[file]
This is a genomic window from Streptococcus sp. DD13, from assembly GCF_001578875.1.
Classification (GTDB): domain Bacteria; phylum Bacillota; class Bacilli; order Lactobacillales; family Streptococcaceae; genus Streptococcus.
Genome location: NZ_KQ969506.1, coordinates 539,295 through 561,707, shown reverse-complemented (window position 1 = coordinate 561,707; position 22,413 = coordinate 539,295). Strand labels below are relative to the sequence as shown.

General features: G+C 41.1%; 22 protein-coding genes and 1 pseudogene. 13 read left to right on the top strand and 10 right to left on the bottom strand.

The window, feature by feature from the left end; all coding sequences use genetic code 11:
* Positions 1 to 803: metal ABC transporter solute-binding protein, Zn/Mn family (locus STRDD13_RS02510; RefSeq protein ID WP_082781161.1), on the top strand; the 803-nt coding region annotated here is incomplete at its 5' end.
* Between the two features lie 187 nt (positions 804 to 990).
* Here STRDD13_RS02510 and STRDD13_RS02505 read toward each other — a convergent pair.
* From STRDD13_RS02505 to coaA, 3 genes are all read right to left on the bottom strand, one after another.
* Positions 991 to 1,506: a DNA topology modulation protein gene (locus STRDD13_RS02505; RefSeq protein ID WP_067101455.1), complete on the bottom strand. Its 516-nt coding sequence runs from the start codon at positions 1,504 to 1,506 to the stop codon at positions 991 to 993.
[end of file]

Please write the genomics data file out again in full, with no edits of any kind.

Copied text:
This is a genomic window from Streptococcus sp. DD13, from assembly GCF_001578875.1.
Classification (GTDB): domain Bacteria; phylum Bacillota; class Bacilli; order Lactobacillales; family Streptococcaceae; genus Streptococcus.
Genome location: NZ_KQ969506.1, coordinates 539,295 through 561,707, shown reverse-complemented (window position 1 = coordinate 561,707; position 22,413 = coordinate 539,295). Strand labels below are relative to the sequence as shown.

General features: G+C 41.1%; 22 protein-coding genes and 1 pseudogene. 13 read left to right on the top strand and 10 right to left on the bottom strand.

The window, feature by feature from the left end; all coding sequences use genetic code 11:
* Positions 1 to 803: metal ABC transporter solute-binding protein, Zn/Mn family (locus STRDD13_RS02510; RefSeq protein ID WP_082781161.1), on the top strand; the 803-nt coding region annotated here is incomplete at its 5' end.
* Between the two features lie 187 nt (positions 804 to 990).
* Here STRDD13_RS02510 and STRDD13_RS02505 read toward each other — a convergent pair.
* From STRDD13_RS02505 to coaA, 3 genes are all read right to left on the bottom strand, one after another.
* Positions 991 to 1,506: a DNA topology modulation protein gene (locus STRDD13_RS02505; RefSeq protein ID WP_067101455.1), complete on the bottom strand. Its 516-nt coding sequence runs from the start codon at positions 1,504 to 1,506 to the stop codon at positions 991 to 993.